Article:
Process Priority

Featured Artists:
Josh Brand
Matthew Brandt
Bryan Graf
Tamar Halpern
Barbara Kasten
Eileen Quinlan
Mariah Robertson

July 11 – August 30, 2014

Boston Globe Review

Steven Zevitas Gallery is pleased to present Process Priority, a group exhibition of seven artists working with photo-based media curated by gallery owner Steven Zevitas. The exhibition includes the work of Josh Brand, Matthew Brandt, Bryan Graf, Tamar Halpern, Barbara Kasten, Eileen Quinlan and Mariah Robertson, and will be on view from Friday, July 11 through Saturday, August 30, 2014, with an opening reception Friday, July 11. 

Over the past decade a significant number of emerging artists, working in a range of media, have come to define their individual practices not in terms of image or “style,” but in terms of process. For these artists, the way in which a work is made can largely define that work’s meaning. This trend has heated up the discourse as to what constitutes an art object, and further eroded the already crumbling barriers that have separated traditional media. Process Priority explores the importance of process, abstraction, and the dialog with painting that is widespread in contemporary photography.

Painting may have been the first medium to have its traditional methods questioned, but there are now an increasing number of artists aggressively exploiting the photographic process by pulling it apart and taking from it the pieces that their work requires. It could be tempting to think of such artists as actively engaging in a game of deconstruction, but critique is not on their minds. These artists start from a position of acknowledging that there are no rules and produce work that unabashedly embraces this position.

While Josh Brand, Matthew Brandt, Tamar Halpern and Mariah Robertson all allow for remnants of the “real world” to remain in their work, their primary interest is in turning the dark room upside down. For all four, process and formal inventiveness far outweigh any interest in accommodating photography’s traditional role as a tool for depiction. The results are works that hover in an indeterminate space where image and process compete for attention.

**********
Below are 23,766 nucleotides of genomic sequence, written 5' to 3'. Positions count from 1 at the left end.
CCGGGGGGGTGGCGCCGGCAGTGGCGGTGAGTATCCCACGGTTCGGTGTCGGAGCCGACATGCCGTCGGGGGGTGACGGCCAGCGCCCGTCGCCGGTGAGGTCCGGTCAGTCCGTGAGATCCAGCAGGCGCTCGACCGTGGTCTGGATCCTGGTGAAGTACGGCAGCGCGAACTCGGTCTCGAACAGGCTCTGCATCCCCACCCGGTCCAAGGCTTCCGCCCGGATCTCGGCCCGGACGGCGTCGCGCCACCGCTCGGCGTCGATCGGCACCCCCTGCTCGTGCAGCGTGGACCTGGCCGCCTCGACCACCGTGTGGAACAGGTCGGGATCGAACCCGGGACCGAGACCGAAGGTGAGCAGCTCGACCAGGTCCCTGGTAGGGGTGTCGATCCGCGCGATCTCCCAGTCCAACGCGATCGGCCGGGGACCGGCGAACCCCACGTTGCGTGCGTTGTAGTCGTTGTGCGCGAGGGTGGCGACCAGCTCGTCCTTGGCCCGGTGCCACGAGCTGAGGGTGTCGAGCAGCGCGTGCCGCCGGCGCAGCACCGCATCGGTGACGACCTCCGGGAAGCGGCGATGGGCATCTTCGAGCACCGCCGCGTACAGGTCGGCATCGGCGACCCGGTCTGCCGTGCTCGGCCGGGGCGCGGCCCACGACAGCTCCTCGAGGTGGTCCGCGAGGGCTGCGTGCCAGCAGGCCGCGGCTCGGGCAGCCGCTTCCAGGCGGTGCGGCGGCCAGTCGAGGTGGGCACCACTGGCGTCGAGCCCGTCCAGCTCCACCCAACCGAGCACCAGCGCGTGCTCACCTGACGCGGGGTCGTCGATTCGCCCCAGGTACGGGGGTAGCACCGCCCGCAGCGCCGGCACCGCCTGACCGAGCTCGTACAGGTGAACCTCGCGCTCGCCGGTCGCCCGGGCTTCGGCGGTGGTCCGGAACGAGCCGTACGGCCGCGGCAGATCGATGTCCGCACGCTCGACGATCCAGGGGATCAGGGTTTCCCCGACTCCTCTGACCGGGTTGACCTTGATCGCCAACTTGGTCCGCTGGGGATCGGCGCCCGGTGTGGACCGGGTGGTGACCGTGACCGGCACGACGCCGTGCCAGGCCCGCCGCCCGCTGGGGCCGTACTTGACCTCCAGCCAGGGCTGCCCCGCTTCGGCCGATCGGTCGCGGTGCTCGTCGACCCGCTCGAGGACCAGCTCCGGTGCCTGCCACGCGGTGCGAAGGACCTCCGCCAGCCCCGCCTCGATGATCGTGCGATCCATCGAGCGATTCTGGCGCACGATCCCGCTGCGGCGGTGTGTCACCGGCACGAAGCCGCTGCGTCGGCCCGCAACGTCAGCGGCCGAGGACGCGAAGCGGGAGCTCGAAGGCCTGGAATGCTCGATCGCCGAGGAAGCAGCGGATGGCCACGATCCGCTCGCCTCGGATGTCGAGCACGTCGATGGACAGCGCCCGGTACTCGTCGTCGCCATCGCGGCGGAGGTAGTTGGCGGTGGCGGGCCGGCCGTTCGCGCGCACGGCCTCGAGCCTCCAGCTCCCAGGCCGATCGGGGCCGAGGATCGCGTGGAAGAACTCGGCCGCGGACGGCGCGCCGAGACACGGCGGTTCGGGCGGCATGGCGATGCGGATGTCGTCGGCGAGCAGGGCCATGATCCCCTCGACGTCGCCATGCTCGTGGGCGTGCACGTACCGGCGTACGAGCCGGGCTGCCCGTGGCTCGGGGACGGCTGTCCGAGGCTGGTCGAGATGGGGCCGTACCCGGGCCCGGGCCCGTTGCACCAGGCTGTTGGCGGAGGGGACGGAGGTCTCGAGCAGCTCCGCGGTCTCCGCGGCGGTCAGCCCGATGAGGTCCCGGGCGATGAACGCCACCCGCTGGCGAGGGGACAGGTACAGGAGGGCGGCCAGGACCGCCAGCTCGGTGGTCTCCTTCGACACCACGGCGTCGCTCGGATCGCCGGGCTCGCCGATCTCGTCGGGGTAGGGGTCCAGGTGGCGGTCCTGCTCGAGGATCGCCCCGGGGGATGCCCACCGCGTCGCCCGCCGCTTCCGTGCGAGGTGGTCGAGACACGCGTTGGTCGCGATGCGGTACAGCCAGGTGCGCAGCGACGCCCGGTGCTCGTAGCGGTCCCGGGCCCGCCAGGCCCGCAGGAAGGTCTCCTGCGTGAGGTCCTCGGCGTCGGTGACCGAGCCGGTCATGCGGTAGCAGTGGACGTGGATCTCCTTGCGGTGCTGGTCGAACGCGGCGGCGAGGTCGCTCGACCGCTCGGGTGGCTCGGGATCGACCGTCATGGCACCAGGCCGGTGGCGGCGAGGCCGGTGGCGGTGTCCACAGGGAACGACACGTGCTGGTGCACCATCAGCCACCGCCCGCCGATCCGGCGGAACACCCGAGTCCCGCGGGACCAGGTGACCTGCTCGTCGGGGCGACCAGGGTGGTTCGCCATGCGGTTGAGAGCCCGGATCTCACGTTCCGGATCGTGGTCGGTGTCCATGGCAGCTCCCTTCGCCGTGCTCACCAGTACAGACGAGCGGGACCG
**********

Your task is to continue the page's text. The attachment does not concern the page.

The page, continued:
Eileen Quinlan works with an analog camera and often manipulates the film by using steel wool or long chemical processing. Her subjects range from portraiture to pure abstraction; in many cases, the line between representation and abstraction is so undefined that “reading” the image becomes virtually impossible. As with other artists in the exhibition, there is an active conversation between painting and photography that occurs in Quinlan’s work.

Barbara Kasten, a mature artist whose work is just now being properly recognized, is deeply concerned with photographic abstraction. Kasten does not consider photography to be the main element of her work. She builds “constructs” using a variety of materials, including mesh and Plexiglas, and produces work that is ultimately a mix of performance, installation and light.

Bryan Graf, who is known for his experimental approach to photography, has used many different processes and subjects resulting in a diverse body of work. In producing images that are abstract but rooted in representation, Graf utilizes nature and every day objects such as gauze and screws. His contribution to this exhibition is a photogram from his “Lattice (Ambient)” series.